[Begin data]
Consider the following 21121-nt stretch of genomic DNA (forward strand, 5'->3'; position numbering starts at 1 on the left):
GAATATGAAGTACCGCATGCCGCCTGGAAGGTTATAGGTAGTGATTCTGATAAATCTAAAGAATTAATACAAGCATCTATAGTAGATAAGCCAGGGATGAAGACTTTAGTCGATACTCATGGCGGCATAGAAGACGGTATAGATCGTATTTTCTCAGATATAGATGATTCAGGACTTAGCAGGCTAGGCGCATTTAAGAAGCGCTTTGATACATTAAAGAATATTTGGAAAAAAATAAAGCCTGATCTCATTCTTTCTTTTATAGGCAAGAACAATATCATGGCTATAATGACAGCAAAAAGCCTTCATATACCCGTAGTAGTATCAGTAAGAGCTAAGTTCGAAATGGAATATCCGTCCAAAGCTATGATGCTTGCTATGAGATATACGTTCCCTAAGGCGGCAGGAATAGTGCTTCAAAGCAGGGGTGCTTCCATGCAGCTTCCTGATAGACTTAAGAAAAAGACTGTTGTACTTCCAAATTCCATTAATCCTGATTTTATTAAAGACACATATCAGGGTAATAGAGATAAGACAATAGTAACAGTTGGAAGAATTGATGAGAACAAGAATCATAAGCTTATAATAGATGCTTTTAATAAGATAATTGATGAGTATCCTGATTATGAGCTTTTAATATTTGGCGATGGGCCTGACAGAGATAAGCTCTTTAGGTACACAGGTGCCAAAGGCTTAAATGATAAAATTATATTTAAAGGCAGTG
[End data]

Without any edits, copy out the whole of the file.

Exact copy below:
Consider the following 21121-nt stretch of genomic DNA (forward strand, 5'->3'; position numbering starts at 1 on the left):
GAATATGAAGTACCGCATGCCGCCTGGAAGGTTATAGGTAGTGATTCTGATAAATCTAAAGAATTAATACAAGCATCTATAGTAGATAAGCCAGGGATGAAGACTTTAGTCGATACTCATGGCGGCATAGAAGACGGTATAGATCGTATTTTCTCAGATATAGATGATTCAGGACTTAGCAGGCTAGGCGCATTTAAGAAGCGCTTTGATACATTAAAGAATATTTGGAAAAAAATAAAGCCTGATCTCATTCTTTCTTTTATAGGCAAGAACAATATCATGGCTATAATGACAGCAAAAAGCCTTCATATACCCGTAGTAGTATCAGTAAGAGCTAAGTTCGAAATGGAATATCCGTCCAAAGCTATGATGCTTGCTATGAGATATACGTTCCCTAAGGCGGCAGGAATAGTGCTTCAAAGCAGGGGTGCTTCCATGCAGCTTCCTGATAGACTTAAGAAAAAGACTGTTGTACTTCCAAATTCCATTAATCCTGATTTTATTAAAGACACATATCAGGGTAATAGAGATAAGACAATAGTAACAGTTGGAAGAATTGATGAGAACAAGAATCATAAGCTTATAATAGATGCTTTTAATAAGATAATTGATGAGTATCCTGATTATGAGCTTTTAATATTTGGCGATGGGCCTGACAGAGATAAGCTCTTTAGGTACACAGGTGCCAAAGGCTTAAATGATAAAATTATATTTAAAGGCAGTG